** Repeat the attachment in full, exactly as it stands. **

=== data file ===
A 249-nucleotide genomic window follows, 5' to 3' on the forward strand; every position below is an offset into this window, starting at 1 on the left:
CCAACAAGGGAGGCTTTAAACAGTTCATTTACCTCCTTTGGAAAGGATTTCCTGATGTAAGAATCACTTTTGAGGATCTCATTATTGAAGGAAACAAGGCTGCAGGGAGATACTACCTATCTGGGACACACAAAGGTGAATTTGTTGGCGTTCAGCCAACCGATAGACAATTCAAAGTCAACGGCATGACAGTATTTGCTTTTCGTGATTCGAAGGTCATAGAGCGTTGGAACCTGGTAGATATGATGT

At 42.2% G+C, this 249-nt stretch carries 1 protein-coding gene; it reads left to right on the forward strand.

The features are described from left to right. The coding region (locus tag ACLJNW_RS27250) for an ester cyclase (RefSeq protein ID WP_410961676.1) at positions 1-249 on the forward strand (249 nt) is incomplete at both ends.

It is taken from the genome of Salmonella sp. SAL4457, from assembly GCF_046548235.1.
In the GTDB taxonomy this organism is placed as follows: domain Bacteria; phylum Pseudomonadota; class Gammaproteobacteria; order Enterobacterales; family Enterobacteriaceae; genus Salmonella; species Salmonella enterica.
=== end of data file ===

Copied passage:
A 249-nucleotide genomic window follows, 5' to 3' on the forward strand; every position below is an offset into this window, starting at 1 on the left:
CCAACAAGGGAGGCTTTAAACAGTTCATTTACCTCCTTTGGAAAGGATTTCCTGATGTAAGAATCACTTTTGAGGATCTCATTATTGAAGGAAACAAGGCTGCAGGGAGATACTACCTATCTGGGACACACAAAGGTGAATTTGTTGGCGTTCAGCCAACCGATAGACAATTCAAAGTCAACGGCATGACAGTATTTGCTTTTCGTGATTCGAAGGTCATAGAGCGTTGGAACCTGGTAGATATGATGT

At 42.2% G+C, this 249-nt stretch carries 1 protein-coding gene; it reads left to right on the forward strand.

The features are described from left to right. The coding region (locus tag ACLJNW_RS27250) for an ester cyclase (RefSeq protein ID WP_410961676.1) at positions 1-249 on the forward strand (249 nt) is incomplete at both ends.

It is taken from the genome of Salmonella sp. SAL4457, from assembly GCF_046548235.1.
In the GTDB taxonomy this organism is placed as follows: domain Bacteria; phylum Pseudomonadota; class Gammaproteobacteria; order Enterobacterales; family Enterobacteriaceae; genus Salmonella; species Salmonella enterica.